A preliminary study on sulfate reduction bacteria behaviors in groundwater by sulfur and carbon isotopes: a case study in Jiaozuo City, China.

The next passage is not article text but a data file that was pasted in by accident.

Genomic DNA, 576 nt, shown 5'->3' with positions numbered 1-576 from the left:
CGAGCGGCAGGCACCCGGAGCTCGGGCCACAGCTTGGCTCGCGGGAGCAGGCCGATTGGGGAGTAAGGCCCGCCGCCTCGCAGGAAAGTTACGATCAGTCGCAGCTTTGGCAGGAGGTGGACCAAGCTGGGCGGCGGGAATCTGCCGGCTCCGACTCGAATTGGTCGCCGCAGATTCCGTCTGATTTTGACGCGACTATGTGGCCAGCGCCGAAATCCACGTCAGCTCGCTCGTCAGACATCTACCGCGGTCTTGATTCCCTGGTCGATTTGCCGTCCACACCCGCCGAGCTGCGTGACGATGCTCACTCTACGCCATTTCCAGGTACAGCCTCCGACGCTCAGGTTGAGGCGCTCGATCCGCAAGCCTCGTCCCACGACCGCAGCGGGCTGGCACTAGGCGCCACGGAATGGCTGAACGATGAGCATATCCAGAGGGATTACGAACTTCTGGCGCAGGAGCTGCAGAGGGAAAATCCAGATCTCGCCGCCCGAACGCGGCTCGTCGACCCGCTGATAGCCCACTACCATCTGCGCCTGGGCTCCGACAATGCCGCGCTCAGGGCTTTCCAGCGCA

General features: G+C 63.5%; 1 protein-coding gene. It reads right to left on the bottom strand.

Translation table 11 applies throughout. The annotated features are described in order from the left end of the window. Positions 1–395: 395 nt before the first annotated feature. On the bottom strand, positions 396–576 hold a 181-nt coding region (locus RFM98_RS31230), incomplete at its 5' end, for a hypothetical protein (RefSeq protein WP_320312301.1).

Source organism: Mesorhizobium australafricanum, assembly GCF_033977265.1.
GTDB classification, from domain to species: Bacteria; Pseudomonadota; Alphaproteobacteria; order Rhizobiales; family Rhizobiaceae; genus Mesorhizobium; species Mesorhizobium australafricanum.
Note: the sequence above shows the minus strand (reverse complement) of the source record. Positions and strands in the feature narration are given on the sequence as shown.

Inorganic pollutants in groundwater, such as sulfate and nitrate, have been a serious problem in China for decades. These pollutants are difficult to be removed because of their high solubility and ease of transport in subsurface environment. It had been found that microorganism could be one of the most feasible methods for inorganic pollutant elimination. During the process of degradation, some microorganisms can utilize sulfur and nitrogen in sulfate and nitrate forms, respectively, as energy sources. Meanwhile, significant variations of sulfur stable isotope ratios happened. Therefore sulfur isotope can be used as a good indicator for pollutant degradation and microbial activities. Shallow groundwater (SGW), deep groundwater (DGW), and surface water (SFW) were investigated in alluvial plain in Jiaozuo City, China. The results of hydrochemical analysis indicated that K(+), Na(+), and HCO3 (-) were dominant ions in DGW, Mg(2+) and HCO3 (-) were dominant ions in SGW, and Ca(2+) and HCO3 (-) were dominant in SFW except for LR sample. A wide variation of ? (34)SSO4 values ranging from + 7.3 to +23.6 ‰ had been observed for all water samples, with a mean value of +20.7, +12.6 and +10.0 ‰ for DGW, SGW, and SFW respectively. At the same time, ? (13)C values of dissolved inorganic carbon (DIC) ranged from -12.4 to -5.7 ‰, with a mean value of -7.5, -9.0, and -9.6 ‰ for DGW, SGW, and SFW, respectively. The microbial degradation processes resulted in significant sulfur isotope fractionations in DGW. Organic carbon was utilized by bacteria and transferred into inorganic carbon, leading to negative fractionation of carbon isotopes. Thus the variations in stable isotope ratios of sulfur and carbon in groundwater can be used as good indicators for understanding of the relationship between bacteria behaviors and sulfate degradation.